Low oil and gas prices continued beating down the revenues of Canadian oil and gas producers in 2016, with this year’s top 100 companies reporting a combined revenue decline of $6.4 billion, or 10 per cent, from 2015.
Cash flows declined by $7.9 billion, or 23 per cent.
Yet, despite the declines, the top 100 managed to cut their losses substantially compared to 2015. The combined group reported losses of $31.8 billion in 2015. In 2016, that came in at only $3.7 billion.
Integrated/senior producers with production of more than 100,000 boe/d managed to eke out a combined profit of around $700 million in 2016, compared with a $12.7-billion loss in 2015. Intermediate operators with production between 25,000 and 100,000 boe/d cut their losses from $14.5 billion in 2015 to just $1.3 billion in 2016.
How did the industry do it?
By driving down costs.
Service companies were hit with the brunt of the cost-cutting effort. The top 50 service and supply companies saw their revenues decline by $8.8 billion, or 30 per cent, in 2016 compared with the previous year. But even here, through their own cuts and improved productivity, losses were pared. The top 50 reported a combined loss of $ 2.9 billion in 2016, compared to a loss of $3.6 billion in 2015.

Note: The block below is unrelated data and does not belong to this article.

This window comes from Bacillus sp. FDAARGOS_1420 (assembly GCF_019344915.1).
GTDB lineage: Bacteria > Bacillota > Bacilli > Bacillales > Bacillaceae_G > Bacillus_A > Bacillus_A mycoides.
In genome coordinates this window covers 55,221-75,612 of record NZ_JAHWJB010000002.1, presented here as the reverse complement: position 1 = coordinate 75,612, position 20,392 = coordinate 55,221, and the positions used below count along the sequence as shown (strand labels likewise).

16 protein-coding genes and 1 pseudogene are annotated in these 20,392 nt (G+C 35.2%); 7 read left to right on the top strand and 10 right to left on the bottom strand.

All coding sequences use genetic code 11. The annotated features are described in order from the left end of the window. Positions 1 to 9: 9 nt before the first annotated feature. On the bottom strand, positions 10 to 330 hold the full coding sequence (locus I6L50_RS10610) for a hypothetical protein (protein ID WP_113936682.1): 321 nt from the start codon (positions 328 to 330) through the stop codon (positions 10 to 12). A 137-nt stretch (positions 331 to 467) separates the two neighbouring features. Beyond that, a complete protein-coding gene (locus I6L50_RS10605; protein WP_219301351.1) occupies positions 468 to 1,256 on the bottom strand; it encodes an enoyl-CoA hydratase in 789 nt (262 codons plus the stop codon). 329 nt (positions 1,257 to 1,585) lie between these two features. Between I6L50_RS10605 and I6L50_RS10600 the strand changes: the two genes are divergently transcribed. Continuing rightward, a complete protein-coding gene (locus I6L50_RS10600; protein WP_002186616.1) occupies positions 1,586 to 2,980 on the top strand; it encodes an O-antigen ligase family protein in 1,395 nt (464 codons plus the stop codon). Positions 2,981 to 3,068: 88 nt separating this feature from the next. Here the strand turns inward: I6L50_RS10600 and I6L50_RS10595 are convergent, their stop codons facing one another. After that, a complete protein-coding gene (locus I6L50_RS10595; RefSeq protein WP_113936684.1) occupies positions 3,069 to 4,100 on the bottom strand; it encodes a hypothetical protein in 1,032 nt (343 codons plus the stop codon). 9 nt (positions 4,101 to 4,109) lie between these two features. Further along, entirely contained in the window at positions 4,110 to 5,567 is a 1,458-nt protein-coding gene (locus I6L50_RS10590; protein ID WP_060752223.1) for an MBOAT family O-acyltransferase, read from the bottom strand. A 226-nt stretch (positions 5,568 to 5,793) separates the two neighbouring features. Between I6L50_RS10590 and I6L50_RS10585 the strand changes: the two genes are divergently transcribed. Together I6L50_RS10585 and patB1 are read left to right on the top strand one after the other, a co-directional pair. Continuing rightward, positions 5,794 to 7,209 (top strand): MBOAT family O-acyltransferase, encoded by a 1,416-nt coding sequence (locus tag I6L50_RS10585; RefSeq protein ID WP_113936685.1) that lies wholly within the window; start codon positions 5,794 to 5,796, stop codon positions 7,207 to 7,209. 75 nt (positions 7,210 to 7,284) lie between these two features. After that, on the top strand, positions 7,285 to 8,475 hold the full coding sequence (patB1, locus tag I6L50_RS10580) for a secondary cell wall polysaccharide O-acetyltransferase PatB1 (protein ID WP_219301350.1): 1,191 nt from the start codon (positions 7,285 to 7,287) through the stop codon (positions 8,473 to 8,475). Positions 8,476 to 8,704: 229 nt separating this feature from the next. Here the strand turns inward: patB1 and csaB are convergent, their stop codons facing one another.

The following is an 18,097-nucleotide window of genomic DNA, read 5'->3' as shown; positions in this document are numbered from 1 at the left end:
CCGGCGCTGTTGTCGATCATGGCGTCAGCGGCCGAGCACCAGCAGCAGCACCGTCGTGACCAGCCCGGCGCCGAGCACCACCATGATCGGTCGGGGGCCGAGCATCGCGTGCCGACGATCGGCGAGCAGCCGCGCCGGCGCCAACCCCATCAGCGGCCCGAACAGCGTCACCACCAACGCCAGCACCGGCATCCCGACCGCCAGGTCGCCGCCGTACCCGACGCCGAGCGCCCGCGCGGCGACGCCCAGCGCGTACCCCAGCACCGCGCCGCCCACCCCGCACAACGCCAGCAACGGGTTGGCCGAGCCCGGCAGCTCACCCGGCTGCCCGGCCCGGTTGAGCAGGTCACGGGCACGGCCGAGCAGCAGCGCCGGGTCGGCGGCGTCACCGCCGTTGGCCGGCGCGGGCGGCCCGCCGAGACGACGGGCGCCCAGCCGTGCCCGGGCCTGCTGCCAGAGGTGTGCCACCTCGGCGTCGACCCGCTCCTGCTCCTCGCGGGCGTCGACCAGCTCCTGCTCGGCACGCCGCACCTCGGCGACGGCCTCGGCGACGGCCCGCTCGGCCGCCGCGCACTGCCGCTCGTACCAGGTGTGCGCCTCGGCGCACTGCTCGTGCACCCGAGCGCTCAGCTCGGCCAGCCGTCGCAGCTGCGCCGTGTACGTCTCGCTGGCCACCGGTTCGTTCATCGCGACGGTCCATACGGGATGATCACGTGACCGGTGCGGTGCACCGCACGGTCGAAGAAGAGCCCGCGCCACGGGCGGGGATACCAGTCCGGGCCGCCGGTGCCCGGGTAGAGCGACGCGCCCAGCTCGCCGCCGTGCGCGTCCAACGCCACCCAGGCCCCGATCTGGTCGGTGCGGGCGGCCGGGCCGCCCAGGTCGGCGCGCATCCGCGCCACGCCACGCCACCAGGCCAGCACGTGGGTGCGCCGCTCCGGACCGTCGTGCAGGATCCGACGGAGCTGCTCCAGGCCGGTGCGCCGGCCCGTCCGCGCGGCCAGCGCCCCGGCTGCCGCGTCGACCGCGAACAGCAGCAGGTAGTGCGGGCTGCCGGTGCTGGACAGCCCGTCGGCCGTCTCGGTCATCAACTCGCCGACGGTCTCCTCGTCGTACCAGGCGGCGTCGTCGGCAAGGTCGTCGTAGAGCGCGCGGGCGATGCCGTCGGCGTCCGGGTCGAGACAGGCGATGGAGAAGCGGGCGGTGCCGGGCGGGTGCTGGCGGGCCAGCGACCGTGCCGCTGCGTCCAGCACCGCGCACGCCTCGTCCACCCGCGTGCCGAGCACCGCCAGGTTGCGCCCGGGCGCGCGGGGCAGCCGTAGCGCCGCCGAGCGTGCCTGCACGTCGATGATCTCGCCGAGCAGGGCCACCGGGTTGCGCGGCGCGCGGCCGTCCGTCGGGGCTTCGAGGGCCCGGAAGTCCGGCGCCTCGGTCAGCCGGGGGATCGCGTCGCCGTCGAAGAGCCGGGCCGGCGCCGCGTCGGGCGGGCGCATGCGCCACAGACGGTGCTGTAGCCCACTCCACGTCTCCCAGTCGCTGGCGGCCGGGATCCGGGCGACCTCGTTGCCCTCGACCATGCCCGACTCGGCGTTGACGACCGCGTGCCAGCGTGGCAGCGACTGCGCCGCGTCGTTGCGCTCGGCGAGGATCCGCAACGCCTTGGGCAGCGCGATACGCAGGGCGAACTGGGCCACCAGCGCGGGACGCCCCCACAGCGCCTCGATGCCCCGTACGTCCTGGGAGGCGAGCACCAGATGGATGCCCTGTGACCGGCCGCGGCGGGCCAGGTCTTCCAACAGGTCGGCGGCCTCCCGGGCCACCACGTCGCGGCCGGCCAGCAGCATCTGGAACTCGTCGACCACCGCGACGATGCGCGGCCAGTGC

In the first half of 2017, commodity prices have improved, providing some needed relief for Canada’s industry. Operators are now reporting positive net incomes for the first time in almost two years. Service companies are now looking to raise prices to get back in the black.
The key for the industry as a whole will be finding a balance where all sectors can be profitable at current prices. Oil and gas prices are expected to remain volatile for the foreseeable future. Flexibility will be crucial as 2017 unfolds.
To download the Oilweeek 2017 Top 100 data tables, click here.
Image: Canadian Natural Resources